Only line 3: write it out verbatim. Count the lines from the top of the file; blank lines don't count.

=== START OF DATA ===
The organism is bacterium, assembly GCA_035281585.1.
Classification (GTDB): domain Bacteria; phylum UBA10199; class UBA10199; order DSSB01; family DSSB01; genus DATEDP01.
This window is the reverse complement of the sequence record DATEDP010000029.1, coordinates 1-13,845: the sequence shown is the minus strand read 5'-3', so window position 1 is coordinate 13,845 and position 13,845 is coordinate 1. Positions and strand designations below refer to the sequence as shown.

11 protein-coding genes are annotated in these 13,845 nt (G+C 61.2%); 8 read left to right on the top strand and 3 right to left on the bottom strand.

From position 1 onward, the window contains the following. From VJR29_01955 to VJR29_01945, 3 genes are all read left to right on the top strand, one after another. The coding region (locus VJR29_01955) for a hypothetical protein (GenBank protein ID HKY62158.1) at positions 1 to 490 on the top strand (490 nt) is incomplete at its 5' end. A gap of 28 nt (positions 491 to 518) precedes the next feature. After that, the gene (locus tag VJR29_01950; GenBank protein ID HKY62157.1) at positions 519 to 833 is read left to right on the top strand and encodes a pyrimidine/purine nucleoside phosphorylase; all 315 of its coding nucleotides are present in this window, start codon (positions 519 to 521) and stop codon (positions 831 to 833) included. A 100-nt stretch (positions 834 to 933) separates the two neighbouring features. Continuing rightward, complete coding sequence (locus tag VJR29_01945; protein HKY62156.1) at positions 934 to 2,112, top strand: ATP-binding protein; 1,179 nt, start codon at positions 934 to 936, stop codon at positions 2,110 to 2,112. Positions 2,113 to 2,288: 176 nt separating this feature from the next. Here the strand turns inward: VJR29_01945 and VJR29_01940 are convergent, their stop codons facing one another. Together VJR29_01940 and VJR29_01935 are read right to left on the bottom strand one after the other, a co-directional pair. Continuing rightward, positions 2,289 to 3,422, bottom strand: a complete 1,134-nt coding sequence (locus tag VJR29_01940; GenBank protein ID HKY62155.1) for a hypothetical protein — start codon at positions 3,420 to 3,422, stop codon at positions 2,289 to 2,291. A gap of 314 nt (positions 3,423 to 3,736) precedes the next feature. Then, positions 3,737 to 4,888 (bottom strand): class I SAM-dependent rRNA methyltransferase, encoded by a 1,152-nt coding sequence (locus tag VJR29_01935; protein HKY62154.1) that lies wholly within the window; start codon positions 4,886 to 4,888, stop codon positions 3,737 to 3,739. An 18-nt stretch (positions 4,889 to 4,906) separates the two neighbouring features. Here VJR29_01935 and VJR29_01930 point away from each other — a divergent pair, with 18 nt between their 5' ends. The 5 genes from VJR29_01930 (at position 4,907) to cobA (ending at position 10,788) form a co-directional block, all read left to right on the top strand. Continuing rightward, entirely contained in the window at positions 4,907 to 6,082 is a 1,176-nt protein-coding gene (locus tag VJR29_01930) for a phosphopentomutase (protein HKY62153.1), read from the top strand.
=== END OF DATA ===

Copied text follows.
This window is the reverse complement of the sequence record DATEDP010000029.1, coordinates 1-13,845: the sequence shown is the minus strand read 5'-3', so window position 1 is coordinate 13,845 and position 13,845 is coordinate 1. Positions and strand designations below refer to the sequence as shown.